For years, the number of fatal accidents in Colorado that involved at least one driver who tested positive for marijuana was pretty stable. Then in 2009, Colorado legalized medical marijuana. And the fatal accidents involving this controlled substance began to skyrocket.
In fact, in a new study, researchers looked at all the data from the first six months of 2004–before the state legalized medical marijuana. Then, they compared it to data from the last six months of 2011–after legalized medical marijuana was in full swing.
They found the number of fatal accidents involving the drug more than doubled. In less than 10 years! Plus, Colorado’s fatality numbers in 2011 were significantly higher than the other 34 states in the country without legalized medical marijuana.
Of course, I predicted this would be the case. And now, the numbers are coming in to prove it. And it will soon become an astronomically bigger problem. Now that Colorado and others states recently went “all the way” and fully legalized this intoxicating substance for recreational use.
When you encourage people to take intoxicants, and then allow them to drive,
it only stands to reason that you will increase the number of cases of driving while intoxicated, with more vehicular accidents, and more vehicular fatalities.
I practiced as a Medical Examiner, forensic pathologist, and toxicologist. And I know how all these dots tragically connect. But you don’t have to be an expert to see the writing on the wall. You just need a little common sense. That’s what is lacking–together with a little backbone–in our pandering public officials in some states.
It amazes me that the same groups of politically correct, “nanny-state” politicians and public health professionals–who continually push down acceptable levels of alcohol consumption–are often in the very same possee who think it’s a great idea to “medicalize,” and now fully legalize, marijuana.
As I explained last year, officials in many states want to drop the legal limit for drinking and driving to 0.05 percent. That percentage is so low, many people would not be able to consume a single glass of wine or beer and still legally get behind the wheel, although they would still be fully capable of operating a vehicle. (This limit would especially affect women, who on average have a smaller body size to distribute and dilute the alcohol.)
Medical science and toxicology show levels this low do not cause intoxication or influence the ability to operate a vehicle. And I know as a Medical Examiner that the real problem with “drunk driving” is consistently from heavy drinkers who had a dozen drinks too many, not just one or two. (But why not use this problem as another way for heavy-handed government to start coming after all the peaceful, law abiding citizens? ) Plus, according to the study, Colorado’s alcohol-related driving fatalities between 2004 and 2011 time remained completely stable. Unlike its marijuana-related driving fatalities.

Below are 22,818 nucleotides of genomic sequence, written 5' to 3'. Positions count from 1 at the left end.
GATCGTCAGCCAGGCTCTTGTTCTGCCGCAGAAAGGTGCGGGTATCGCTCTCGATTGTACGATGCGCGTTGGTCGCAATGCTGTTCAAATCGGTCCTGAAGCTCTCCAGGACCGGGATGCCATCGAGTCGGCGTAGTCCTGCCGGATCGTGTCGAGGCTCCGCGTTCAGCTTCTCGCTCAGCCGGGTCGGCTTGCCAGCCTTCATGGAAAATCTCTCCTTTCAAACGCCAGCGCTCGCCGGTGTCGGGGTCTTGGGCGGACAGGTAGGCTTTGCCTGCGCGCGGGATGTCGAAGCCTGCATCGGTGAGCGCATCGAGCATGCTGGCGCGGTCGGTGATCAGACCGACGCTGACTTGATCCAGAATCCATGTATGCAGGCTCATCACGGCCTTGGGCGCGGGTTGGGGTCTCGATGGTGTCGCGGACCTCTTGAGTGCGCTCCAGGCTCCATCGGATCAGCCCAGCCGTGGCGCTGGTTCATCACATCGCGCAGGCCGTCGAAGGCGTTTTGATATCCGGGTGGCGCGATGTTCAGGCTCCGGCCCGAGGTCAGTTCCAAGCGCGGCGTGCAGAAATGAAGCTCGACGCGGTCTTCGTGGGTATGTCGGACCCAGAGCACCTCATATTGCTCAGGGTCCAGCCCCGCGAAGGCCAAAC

So maybe these politicos just didn’t get their science or arithmetic right. Or maybe they did. And they just don’t care. Alcohol is on the politically correct “no-no” list. Just like tobacco (the other plant some people smoke), red meat, fat, salt, and cholesterol. And that’s that. But another killer intoxicant is just fine with them.
But enough about the mind-boggling double standard. What’s the solution to the marijuana problem? How can we decrease motor vehicle fatalities related to marijuana?
The University of Colorado’s Department of Psychiatry– the “experts” who uncovered these disturbing findings–suggested we will now need more nanny-state sponsored “education and prevention programs to prevent marijuana-impaired driving.”
That’s it? More posters and PSAs on TV? And more propaganda for clueless politicians and public health experts to spend our money on?
You know the University of Colorado sits at a very high altitude, where oxygen levels are lower. The effects of low oxygen (hypoxia) combined with intoxicants must make these professors even dumber than most of today’s politically correct university professors. Of course, the rest of the state is at high altitude also.
Ironically, the proportion of drivers in fatal accidents who tested positive for marijuana was actually decreasing in Colorado prior to the new law in 2009 allowing medical usage.
They should have just left well enough alone in the first place.
Apparently, common sense commonly evaporates in a cloud of smoke in the misty mountains of Colorado.
Tomorrow, I’ll tell you more about the proven “problems with the medicalization of marijuana.”
- “Trends in fatal motor vehicle crashes before and after marijuana commercialization in Colorado,” Drug and Alcohol Dependence, 2014;